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Mean Girls

  Mean Girls
Funny, that's exactly how we feel when we watch "Saturday Night Live."

© 2004, Paramount
All Rights Reserved

After being home schooled in Africa for most of her life, Cady (Lindsay Lohan, "Freaky Friday") is making a fresh start in a suburban Illinois high school. Trying to fit into her treacherous surroundings, Cady makes friends with two "art geeks" (Daniel Franzese and Lizzy Caplan), as well as three of the most popular girls in the school, known as "The Plastics" (Rachel McAdams, Lacey Chabert, and Amanda Seyfried). Torn between the friends she respects and the popularity that will bring her attention, boys, and pretty clothes, Cady is pushed to the brink when The Plastics begin to betray her. Employing the rules of the jungle to help achieve revenge, Cady attempts to keep her self-respect as she sorts out the mess she's in.

What's really exciting about "Mean Girls" (IMDb listing) is that it was written by current "Saturday Night Live" savior, Tina Fey. In her first feature film screenplay, hopes were high that Fey could translate her razor wit and crack timing to the big screen, especially in the excruciatingly flooded genre of the high school clique comedy.

"Mean Girls," based on the novel by Rosalind Wiseman, is a nice idea for a film. "Girls" opens as a satire of high school life, complete with broad student stereotypes and requisite weenie teachers (played by Fey and Tim Meadows). The defining material of the film is how Wiseman juxtaposes the backstabbing, ferocious high school relationships with similar ones found in the animal life of Africa, and director Mark Waters ("Freaky Friday"") covers this material exactly for the first 45 minutes. But much like Cady herself, Waters begins to fall a little too much in love with his movie, and he doesn't know when to stop. "Mean Girls" is only a genuinely smart, wonderful film for about a 1/3 of its running time. The rest is devoted to stale gags (the film contains another entry for the "2004: Year of the Fart Joke" awards) and material so depressingly familiar that it sucks all the energy out of the production by the time it reaches the hour mark, where it just simply shrivels up and dies.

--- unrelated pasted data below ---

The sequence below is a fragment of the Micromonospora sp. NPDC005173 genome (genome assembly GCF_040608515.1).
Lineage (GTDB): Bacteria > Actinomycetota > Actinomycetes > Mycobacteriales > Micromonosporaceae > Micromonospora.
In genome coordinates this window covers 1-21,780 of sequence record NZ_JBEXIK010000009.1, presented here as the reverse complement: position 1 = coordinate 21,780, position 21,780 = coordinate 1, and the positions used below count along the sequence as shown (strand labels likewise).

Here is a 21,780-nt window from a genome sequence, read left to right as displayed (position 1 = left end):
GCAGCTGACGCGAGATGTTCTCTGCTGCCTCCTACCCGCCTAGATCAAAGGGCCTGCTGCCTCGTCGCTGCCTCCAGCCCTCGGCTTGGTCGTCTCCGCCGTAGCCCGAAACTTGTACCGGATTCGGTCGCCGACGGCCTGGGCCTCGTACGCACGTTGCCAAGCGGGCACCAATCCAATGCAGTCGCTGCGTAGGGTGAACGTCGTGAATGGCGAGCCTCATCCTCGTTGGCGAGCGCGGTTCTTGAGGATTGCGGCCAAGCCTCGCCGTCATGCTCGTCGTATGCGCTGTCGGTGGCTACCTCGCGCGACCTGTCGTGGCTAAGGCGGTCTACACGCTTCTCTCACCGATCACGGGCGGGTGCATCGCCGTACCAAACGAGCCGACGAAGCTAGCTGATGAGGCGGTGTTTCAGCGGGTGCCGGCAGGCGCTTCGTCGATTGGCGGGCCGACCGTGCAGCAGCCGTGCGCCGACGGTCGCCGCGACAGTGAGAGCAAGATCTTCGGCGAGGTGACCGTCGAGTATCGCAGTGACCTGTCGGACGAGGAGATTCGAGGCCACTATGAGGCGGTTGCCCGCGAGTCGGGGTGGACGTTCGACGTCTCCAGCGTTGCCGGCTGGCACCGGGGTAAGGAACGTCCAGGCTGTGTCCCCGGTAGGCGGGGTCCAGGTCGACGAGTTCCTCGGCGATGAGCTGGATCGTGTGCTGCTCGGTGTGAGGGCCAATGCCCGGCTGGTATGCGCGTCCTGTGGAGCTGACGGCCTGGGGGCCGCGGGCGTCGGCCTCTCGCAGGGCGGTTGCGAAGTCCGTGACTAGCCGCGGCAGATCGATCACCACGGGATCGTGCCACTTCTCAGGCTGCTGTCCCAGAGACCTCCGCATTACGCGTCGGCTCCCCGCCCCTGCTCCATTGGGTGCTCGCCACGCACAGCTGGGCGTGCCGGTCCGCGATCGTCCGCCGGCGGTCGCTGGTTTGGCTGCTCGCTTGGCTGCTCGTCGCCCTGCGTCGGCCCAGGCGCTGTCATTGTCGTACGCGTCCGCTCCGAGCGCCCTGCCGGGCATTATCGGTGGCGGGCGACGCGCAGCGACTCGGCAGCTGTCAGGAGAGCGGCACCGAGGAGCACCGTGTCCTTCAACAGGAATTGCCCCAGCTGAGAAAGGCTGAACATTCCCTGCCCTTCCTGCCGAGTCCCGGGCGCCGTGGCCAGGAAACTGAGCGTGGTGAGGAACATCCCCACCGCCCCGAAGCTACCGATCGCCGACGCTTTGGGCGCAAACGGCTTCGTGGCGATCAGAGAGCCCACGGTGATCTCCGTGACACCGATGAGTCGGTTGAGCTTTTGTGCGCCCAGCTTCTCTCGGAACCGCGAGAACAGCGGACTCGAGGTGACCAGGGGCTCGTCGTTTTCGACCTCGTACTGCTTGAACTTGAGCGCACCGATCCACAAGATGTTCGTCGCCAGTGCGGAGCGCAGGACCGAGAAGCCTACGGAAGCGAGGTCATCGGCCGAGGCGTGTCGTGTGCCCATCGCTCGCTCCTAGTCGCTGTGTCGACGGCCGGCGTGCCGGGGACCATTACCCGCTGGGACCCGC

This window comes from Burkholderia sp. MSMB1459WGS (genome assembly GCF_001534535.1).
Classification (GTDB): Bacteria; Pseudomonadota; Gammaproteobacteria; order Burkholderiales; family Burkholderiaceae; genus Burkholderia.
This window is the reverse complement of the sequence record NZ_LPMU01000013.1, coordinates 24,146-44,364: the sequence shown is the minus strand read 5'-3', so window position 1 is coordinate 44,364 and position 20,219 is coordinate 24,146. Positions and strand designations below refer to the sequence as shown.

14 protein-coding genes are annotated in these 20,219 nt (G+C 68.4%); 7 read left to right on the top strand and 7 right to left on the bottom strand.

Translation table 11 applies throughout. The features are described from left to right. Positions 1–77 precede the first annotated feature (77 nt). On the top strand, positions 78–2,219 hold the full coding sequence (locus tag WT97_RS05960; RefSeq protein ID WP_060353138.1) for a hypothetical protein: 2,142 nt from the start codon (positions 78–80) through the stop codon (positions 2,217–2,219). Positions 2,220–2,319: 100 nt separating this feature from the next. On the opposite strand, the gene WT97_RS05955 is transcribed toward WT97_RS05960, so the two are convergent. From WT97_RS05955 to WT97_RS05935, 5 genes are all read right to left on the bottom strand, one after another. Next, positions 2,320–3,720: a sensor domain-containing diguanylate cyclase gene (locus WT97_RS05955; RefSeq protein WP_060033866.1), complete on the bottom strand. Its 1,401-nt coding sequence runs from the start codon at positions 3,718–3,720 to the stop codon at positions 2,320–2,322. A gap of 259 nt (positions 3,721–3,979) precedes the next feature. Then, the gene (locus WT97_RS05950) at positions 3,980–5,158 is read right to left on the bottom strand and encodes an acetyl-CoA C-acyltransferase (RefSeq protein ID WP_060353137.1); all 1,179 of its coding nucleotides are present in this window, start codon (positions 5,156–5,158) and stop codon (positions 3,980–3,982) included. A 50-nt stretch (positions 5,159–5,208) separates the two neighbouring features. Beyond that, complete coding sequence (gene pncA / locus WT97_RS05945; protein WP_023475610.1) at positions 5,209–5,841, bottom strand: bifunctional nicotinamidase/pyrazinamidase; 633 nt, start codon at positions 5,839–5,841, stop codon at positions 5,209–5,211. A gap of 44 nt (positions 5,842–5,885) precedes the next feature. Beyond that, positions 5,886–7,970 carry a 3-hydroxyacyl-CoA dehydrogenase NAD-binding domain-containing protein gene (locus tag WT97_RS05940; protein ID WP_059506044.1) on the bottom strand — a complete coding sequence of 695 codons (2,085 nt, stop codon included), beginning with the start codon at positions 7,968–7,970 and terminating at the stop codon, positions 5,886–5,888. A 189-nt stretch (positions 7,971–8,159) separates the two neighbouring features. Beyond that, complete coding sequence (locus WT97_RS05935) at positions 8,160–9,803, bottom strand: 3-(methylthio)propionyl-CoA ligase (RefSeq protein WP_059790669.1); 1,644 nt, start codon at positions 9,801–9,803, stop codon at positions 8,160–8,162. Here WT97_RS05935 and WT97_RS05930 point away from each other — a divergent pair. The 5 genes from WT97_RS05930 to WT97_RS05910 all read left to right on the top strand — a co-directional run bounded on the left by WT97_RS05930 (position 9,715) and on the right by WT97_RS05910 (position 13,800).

Most of the fault for the failure of "Mean Girls" can be placed on Waters' shoulders, as he is just the wrong man for this job. Fey's script is peppered with biting jabs at overindulging parents, sexualized pre-teens (a ripe topic if I ever saw one), and the awkwardness of being in high school without a defining identity. Waters directs the film as a slapsticky carbon copy of the one million other films featuring teen girls this past year (yeah, it includes another slo-mo shot of the cool girls walking down a school hallway while the loser crowd parts), neglecting to come up with any fresh ideas of his own, and ignoring Fey's lead in indulging the weirder side of the material. Fey doesn't come away from this completely clean, as ten lashes are in order for writing an extra sensory joke that actually includes the punch line, "ESPN." It's also too bad that she opted for such an unimaginative, played-out canvas for her first produced script. But under the direction of a Todd Phillips-style fearless yuckster, the dangerous side of "Girls" would be allowed to come out and play more. Waters can't quite sell anything that isn't completely obvious, and he's a wet blanket on the evident fun the cast is having.

"Mean Girls" has a lot of laughs, provided by Fey's unblinking eye towards the silly and the absurd (watch as the gay, flamboyant drama nerd sings "Beautiful" for the winter variety show), but she needs to find a director who can let her freak flag fly with total commitment. Waters isn't that man, and high school is far too dried up a target to be tackling anymore. "Mean Girls" wears out its welcome fast, which is frustrating considering the ability of the writer and the performers.

Filmfodder Grade: C



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